Kick-Back Friday: #50
Congratulations to Chicago stage actor Michael Shannon, who received an Academy Award nomination this week for his supporting role in Revolutionary Road.
I first saw Shannon onstage several years ago at a tiny Chicago venue, A Red Orchid Theatre,* where he reprised his role as the very disturbed Peter in Tracy Letts‘s very disturbing Bug. Shannon’s performance was possibly the most riveting I’ve seen in any theater (his leading lady, Kate Buddeke, was also outstanding).
Since that rare experience, I’ve seen Shannon in several other stage productions, including Martin McDonagh’s The Pillowman, Craig Wright’s Lady, and Denis Johnson’s Shoppers Carried by Escalators Into the Flames. In all cases, Shannon either supported the beauty of the work (as in the case of The Pillowman) or transcended it (as in the case of Johnson’s theatrical misfire).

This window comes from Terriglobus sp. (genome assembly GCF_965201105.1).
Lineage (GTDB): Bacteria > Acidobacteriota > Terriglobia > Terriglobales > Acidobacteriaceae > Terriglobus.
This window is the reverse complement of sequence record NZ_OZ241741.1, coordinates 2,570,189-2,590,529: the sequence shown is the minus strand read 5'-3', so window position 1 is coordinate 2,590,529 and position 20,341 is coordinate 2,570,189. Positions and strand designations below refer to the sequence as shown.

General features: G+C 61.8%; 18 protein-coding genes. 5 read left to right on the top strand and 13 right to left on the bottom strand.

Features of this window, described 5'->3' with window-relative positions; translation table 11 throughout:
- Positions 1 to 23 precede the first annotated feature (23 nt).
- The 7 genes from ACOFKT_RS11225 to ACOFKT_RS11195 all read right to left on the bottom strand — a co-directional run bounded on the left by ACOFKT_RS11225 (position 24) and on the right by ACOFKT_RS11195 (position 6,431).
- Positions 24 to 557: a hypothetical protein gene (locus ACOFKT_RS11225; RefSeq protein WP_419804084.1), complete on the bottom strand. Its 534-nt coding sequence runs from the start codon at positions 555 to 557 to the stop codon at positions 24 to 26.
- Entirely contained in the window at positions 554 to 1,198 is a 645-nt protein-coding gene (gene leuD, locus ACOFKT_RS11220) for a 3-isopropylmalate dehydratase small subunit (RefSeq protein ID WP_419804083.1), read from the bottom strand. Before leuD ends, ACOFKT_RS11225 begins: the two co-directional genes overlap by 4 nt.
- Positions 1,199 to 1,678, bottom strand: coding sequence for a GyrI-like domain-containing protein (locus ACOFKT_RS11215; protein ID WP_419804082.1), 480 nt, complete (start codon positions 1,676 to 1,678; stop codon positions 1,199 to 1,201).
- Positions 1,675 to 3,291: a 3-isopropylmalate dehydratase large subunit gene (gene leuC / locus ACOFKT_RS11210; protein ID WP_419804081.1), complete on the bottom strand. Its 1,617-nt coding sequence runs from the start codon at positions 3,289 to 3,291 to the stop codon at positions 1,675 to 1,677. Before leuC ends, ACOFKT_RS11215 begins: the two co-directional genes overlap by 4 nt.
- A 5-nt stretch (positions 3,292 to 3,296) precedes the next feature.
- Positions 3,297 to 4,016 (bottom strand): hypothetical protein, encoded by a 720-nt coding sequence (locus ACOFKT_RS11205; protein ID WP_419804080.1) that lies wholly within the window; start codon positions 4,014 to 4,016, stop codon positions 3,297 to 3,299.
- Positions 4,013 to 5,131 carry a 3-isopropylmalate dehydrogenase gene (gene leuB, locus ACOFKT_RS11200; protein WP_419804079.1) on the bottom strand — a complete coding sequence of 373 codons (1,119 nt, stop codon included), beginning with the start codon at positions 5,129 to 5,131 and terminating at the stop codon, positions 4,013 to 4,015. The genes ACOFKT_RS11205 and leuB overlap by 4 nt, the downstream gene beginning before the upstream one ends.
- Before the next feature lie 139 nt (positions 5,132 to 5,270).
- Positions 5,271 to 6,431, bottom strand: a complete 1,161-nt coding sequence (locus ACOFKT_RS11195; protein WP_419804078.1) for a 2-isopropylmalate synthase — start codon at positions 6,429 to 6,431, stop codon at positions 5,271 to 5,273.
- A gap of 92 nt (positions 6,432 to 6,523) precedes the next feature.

The same can be said of Shannon’s consistently engaging work in a wide and growing list of films—as well as an obligatory “Law & Order” episode. However, I’ve found Shannon most compelling when he’s embodied the very odd guy in a thin shell of normalcy, as he did in Revolutionary Road. (I’m prone to imagine that this is how the actor himself routinely goes through life.) A currently available example on DVD is Shannon’s interpretation of US Marine Dave Karnes in World Trade Center (2006), a surprisingly intimate treatment of the 9/11 tragedy, given that the production was steered by blowhard Oliver Stone.
* At 1531 N. Wells. I’m terrible at square-footage estimates, but the seating area was probably the size of a large living room. It’s important to state that I’ll never see the movie version of Bug, lest the film spoil my memory of the stage production.
Photo of Michael Shannon from A Red Orchid Theatre.